In his commentary, William Anderson says that "it is the program of the Metamorphoses to explore human love through a large variety of narratives, a program so obvious that the poem has been called on "epic of love". (p. 417)
He also notes that the story of Pyramus and Thisbe is a "naive presentation of love here" which "can function as the beginning of a progressive exploration." (ibid.)
Address both of these claims. How does this story fit in "an epic of love"? If the story of Pyramus and Thisbe is a naive presentation of love, what elements of the story could easily be developed for a more mature presentation of love?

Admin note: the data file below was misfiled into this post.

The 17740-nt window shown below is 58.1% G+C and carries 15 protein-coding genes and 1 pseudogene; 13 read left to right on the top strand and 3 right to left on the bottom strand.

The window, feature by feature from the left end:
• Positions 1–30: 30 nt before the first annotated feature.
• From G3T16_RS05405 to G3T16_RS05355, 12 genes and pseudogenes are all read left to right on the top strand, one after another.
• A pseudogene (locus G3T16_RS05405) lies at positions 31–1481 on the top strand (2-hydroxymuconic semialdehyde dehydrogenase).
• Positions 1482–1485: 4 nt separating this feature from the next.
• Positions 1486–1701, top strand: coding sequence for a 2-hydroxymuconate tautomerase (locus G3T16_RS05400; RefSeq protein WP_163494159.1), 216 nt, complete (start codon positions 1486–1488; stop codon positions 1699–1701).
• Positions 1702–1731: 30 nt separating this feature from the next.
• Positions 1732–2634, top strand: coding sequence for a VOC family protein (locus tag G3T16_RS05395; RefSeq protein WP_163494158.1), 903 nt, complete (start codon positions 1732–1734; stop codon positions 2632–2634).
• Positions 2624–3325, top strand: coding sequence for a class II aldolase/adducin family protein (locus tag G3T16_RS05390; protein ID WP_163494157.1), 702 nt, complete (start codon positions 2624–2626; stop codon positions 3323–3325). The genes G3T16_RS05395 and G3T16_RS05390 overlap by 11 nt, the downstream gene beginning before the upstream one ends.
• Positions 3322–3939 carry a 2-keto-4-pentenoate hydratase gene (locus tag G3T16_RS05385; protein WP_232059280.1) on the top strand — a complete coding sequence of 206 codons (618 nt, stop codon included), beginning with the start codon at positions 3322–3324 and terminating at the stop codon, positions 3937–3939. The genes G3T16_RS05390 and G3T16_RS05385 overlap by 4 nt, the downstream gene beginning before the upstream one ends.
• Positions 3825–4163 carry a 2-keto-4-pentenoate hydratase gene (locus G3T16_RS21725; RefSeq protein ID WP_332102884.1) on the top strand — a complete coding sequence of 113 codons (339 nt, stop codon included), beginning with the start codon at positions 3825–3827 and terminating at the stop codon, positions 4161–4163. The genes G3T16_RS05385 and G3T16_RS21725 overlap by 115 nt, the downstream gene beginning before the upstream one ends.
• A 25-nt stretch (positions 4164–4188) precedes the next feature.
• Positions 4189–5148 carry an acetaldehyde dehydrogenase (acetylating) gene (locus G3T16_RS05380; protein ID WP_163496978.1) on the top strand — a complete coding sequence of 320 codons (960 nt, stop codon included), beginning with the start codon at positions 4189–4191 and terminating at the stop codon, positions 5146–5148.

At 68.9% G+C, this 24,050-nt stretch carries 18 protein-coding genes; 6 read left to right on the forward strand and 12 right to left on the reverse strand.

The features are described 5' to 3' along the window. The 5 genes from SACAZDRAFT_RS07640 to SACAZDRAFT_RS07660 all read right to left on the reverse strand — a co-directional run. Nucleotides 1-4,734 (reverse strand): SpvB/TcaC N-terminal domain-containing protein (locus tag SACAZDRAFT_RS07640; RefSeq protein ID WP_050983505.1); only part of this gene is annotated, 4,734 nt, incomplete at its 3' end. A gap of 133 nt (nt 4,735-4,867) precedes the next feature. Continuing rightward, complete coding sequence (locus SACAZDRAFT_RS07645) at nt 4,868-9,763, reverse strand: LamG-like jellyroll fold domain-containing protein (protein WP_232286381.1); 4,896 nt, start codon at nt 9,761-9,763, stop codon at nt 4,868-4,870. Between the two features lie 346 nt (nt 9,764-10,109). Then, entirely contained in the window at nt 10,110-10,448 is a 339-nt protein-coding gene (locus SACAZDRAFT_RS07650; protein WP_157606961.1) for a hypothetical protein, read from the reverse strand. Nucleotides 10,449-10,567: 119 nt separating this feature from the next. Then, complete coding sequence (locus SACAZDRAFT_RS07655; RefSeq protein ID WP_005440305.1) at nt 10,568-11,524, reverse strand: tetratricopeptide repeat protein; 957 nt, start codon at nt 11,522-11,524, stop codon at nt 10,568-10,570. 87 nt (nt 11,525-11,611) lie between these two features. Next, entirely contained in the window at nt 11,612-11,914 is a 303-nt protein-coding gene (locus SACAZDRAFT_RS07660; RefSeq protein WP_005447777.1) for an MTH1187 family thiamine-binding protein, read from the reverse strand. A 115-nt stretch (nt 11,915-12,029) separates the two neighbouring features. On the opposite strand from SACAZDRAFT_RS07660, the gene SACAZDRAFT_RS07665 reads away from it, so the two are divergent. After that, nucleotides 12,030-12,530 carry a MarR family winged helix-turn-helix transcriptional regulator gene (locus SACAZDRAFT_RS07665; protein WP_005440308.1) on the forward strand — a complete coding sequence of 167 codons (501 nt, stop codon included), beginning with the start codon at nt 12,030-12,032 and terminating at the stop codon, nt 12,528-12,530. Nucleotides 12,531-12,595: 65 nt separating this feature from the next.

As always, cite the Latin from Ovid, translate it, and then make good arguments for your analysis.
Friday, January 25, 2008
In this story of Daphne and Apollo, Ovid juxtaposes two different themes: the hunt, and sexual passion. Explore these two themes in the story. Where do they run concurrently? Where do they diverge? Where do they pertain to Apollo in one way, to Daphne in another? Do they ever change roles? Finally, have you see anything like these double themes in the works of Catullus? Remember to document your work with quotations from the Latin, and then translate them before you analyze them.